My goodness, Movember comes round quick doesn’t it?

Kenneth Branagh’s getting in the spirit, sporting some fairly stupendous facial topiary as a certain Belgian detective investigating Murder on the Orient Express.

Elsewhere, Christmas comes early in the form of second outings for a marmalade-loving bear and some mums – sorry, moms – behaving badly…

Murder mystery

Murder on the Orient Express

Cert 12A, 114 mins

Vue York, City Screen

From Fri Nov 3

Movie website

Kenneth Branagh both directs this fourth screen adaptation of Agatha Christie’s most famous novel, and takes the lead role as Hercule Poirot.

Like Snakes on a Plane, the title tells you pretty much all you need to know here – Poirot’s holiday on the titular locomotive is soon derailed by murder most foul, with the culprit one of a gaggle of big names including Penelope Cruz, Willem Dafoe, Derek Jacobi and Olivia Colman.

Sleek, steam-powered winter treat or over-crowded second class rehash? Only one way to find out…

Family

Paddington 2

Cert TBC, 95 mins

Vue York, City Screen

From Fri Nov 10

Movie website

More scrapes and shenanigans for the unfailingly polite bear from darkest Peru in this sequel.

Paddington (Ben Whishaw) is now fully ensconced with the Brown family and a much-loved member of the community. Eager to buy the perfect present for his Aunt Lucy, he takes up a series of odd jobs to earn money – only for the gift to be stolen.

Who could the culprit be? Given that Hugh Grant is in full-on cad mode as washed-up actor Phoenix Buchanan, I don’t think we need look too far…

Brendan Gleeson also joins the cast as the excellently named Knuckles McGinty, with Hugh Bonneville, Sally Hawkins and Julie Walters among those returning from the first film.

Comedy

A Bad Moms Christmas

Cert 15, 104 mins

Vue York

From Fri Nov 3

Movie website

Some mothers do ‘ave it…The over-stressed but hard-partying trio are back to take on Christmas in this raucous comedy sequel.

This time round, Amy (Mila Kunis), Kiki (Kristen Bell) and Carla (Kathryn Hahn) fight back against the pressures of the festive season. That includes playing host to their own mothers, played by Cheryl Hines, Susan Sarandon and Christine Baranski (who has plenty of Bad Momming experience from her role as Leonard’s hyper-critical mother in The Big Bang Theory).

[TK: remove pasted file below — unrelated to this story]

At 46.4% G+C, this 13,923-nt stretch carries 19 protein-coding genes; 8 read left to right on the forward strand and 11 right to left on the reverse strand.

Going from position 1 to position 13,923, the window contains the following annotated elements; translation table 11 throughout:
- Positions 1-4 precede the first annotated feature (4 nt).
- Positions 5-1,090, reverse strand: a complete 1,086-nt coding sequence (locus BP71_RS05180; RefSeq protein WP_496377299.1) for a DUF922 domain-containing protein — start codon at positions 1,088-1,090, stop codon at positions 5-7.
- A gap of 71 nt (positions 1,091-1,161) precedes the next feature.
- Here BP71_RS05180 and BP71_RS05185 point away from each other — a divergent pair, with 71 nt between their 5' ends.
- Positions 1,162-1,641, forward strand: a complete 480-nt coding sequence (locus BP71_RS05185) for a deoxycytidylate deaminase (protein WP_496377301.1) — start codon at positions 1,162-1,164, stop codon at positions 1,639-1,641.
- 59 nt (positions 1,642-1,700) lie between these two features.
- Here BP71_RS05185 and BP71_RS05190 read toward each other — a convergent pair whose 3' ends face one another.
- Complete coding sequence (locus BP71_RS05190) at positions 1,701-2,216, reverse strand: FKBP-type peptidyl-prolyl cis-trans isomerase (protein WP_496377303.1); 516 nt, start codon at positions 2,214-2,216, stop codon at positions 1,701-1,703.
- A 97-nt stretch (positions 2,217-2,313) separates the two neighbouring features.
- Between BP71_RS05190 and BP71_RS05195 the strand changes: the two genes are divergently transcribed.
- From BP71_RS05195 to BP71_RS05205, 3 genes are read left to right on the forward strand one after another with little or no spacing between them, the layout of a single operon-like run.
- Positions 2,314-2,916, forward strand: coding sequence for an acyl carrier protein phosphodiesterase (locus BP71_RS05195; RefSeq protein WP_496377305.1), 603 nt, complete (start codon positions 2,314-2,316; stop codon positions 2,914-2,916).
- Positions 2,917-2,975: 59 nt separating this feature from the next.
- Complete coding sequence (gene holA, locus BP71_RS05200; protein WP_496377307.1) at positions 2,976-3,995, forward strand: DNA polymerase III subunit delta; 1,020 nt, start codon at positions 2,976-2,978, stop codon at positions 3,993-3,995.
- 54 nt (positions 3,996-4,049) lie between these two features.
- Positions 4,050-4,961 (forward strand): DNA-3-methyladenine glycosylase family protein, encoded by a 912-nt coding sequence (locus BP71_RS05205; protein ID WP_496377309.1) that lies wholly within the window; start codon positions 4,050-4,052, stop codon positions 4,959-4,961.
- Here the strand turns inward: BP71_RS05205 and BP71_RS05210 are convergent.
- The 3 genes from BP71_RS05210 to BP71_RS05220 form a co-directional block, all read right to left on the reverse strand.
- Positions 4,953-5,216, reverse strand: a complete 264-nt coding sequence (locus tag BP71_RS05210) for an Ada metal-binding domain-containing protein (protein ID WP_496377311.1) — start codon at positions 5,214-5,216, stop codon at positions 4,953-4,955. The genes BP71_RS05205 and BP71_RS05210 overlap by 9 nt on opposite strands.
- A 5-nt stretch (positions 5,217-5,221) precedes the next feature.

The first film was something of a surprise hit with audiences and critics, who enjoyed the engaging, relatable comic performances from the three leads – the trailer looks to promise more of the same with (jingle) bells on.

Ingrid Goes West

Cert 15, 98 mins

Vue York

From Fri Nov 17

Movie website

Aubrey Plaza – aka the magnificently surly April Ludgate in Parks and Recreation – indulges in malicious mischief of a darker kind in this comedy drama about an unhinged social media stalker.

Following the death of her mother, Ingrid (Plaza) moves to LA where she insinuates her way into the life of her Instagram obsession, socialite Taylor Sloane (Elizabeth Olsen). However, the cracks in both their facades soon begin to show…

This debut feature from director/co-writer Matt Spicer won the Waldo Salt Screenwriting Award at the 2017 Sundance Film Festival.

Sci-fi / fantasy

Justice League

Cert TBC, TBC mins

Vue York

From Fri Nov 17

Movie website

There’s a lot riding on this first superhero team-up in the DC Comics cinematic universe.

With the notable exception of the much celebrated Wonder Woman, the DC films released so far have left many fans disappointed, with Batman v Superman coming in for particular flak.

Justice League follows on from the events of that film, and sees Bruce Wayne (Ben Affleck) and Diana Prince (Gal Gadot) put together a team of ‘metahumans’ to stand against a new villain in the form of Steppenwolf (Ciaran Hinds).

Following director Zak Snyder’s departure from the latter stages of the production process due to personal reasons, the legendary Joss Whedon was drafted in to complete the project.

Given the lighter, wittier tone of Whedon’s Avengers films for Marvel, there’s been great speculation over how much influence he’s had on the finished product – on 17th November, fans will finally get to find out.

Drama

Film Stars Don’t Die In Liverpool

Cert 15, 106 mins

Vue York, City Screen